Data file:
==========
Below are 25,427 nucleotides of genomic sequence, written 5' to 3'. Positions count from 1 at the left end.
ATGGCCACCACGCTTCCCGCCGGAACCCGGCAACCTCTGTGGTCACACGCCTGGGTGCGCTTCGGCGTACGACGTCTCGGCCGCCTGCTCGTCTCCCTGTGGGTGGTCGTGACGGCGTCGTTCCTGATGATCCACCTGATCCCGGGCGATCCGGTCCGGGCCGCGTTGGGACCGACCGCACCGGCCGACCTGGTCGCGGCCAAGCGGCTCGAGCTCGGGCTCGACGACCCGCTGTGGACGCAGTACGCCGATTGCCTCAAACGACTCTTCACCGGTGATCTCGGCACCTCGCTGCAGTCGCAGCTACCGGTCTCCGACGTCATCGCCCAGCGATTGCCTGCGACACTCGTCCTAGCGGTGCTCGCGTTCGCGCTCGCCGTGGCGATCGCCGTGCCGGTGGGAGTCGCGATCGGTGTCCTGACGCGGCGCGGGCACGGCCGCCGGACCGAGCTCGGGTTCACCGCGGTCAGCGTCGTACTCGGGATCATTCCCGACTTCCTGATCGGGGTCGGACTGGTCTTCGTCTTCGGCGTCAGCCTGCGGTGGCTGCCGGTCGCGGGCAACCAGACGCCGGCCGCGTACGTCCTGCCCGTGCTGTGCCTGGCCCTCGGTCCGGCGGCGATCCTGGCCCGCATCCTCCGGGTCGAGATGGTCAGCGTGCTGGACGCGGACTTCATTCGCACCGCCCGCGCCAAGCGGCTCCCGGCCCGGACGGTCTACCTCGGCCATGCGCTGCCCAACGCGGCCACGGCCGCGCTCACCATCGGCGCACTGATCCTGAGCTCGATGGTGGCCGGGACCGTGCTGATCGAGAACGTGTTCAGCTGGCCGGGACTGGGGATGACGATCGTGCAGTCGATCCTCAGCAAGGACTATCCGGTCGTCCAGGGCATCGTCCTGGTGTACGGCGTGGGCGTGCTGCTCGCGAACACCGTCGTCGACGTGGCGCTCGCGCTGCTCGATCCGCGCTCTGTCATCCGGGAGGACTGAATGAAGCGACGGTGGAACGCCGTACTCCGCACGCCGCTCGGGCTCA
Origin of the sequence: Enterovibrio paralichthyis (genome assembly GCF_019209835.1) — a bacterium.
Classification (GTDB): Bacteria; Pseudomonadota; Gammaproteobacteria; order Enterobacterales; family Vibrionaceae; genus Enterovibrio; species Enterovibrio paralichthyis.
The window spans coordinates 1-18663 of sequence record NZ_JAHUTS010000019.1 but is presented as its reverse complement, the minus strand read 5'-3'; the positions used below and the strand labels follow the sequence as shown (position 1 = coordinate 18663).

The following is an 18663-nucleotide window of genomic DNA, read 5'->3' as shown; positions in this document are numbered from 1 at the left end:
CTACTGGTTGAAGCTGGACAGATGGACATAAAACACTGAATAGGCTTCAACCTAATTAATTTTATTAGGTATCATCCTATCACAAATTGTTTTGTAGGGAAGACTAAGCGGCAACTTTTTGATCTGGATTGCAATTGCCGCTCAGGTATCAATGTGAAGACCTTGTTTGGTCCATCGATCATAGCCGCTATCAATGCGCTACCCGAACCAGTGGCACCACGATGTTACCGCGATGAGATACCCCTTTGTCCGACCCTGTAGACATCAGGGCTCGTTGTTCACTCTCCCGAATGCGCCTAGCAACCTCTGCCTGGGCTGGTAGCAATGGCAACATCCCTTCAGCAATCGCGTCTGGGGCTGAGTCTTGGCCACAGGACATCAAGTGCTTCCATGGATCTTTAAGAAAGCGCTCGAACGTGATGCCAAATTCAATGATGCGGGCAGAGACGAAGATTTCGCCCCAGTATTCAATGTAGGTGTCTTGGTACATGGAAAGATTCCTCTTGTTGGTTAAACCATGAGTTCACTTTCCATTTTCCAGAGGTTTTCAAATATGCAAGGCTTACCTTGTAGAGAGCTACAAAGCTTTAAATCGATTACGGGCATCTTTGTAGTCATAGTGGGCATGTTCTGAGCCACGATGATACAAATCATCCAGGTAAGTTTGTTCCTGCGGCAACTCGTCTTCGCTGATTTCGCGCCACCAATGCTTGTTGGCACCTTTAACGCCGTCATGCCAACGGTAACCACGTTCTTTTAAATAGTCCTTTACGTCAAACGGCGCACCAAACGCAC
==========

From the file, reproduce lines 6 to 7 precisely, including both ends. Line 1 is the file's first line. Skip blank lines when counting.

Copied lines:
The following is an 18663-nucleotide window of genomic DNA, read 5'->3' as shown; positions in this document are numbered from 1 at the left end:
CTACTGGTTGAAGCTGGACAGATGGACATAAAACACTGAATAGGCTTCAACCTAATTAATTTTATTAGGTATCATCCTATCACAAATTGTTTTGTAGGGAAGACTAAGCGGCAACTTTTTGATCTGGATTGCAATTGCCGCTCAGGTATCAATGTGAAGACCTTGTTTGGTCCATCGATCATAGCCGCTATCAATGCGCTACCCGAACCAGTGGCACCACGATGTTACCGCGATGAGATACCCCTTTGTCCGACCCTGTAGACATCAGGGCTCGTTGTTCACTCTCCCGAATGCGCCTAGCAACCTCTGCCTGGGCTGGTAGCAATGGCAACATCCCTTCAGCAATCGCGTCTGGGGCTGAGTCTTGGCCACAGGACATCAAGTGCTTCCATGGATCTTTAAGAAAGCGCTCGAACGTGATGCCAAATTCAATGATGCGGGCAGAGACGAAGATTTCGCCCCAGTATTCAATGTAGGTGTCTTGGTACATGGAAAGATTCCTCTTGTTGGTTAAACCATGAGTTCACTTTCCATTTTCCAGAGGTTTTCAAATATGCAAGGCTTACCTTGTAGAGAGCTACAAAGCTTTAAATCGATTACGGGCATCTTTGTAGTCATAGTGGGCATGTTCTGAGCCACGATGATACAAATCATCCAGGTAAGTTTGTTCCTGCGGCAACTCGTCTTCGCTGATTTCGCGCCACCAATGCTTGTTGGCACCTTTAACGCCGTCATGCCAACGGTAACCACGTTCTTTTAAATAGTCCTTTACGTCAAACGGCGCACCAAACGCAC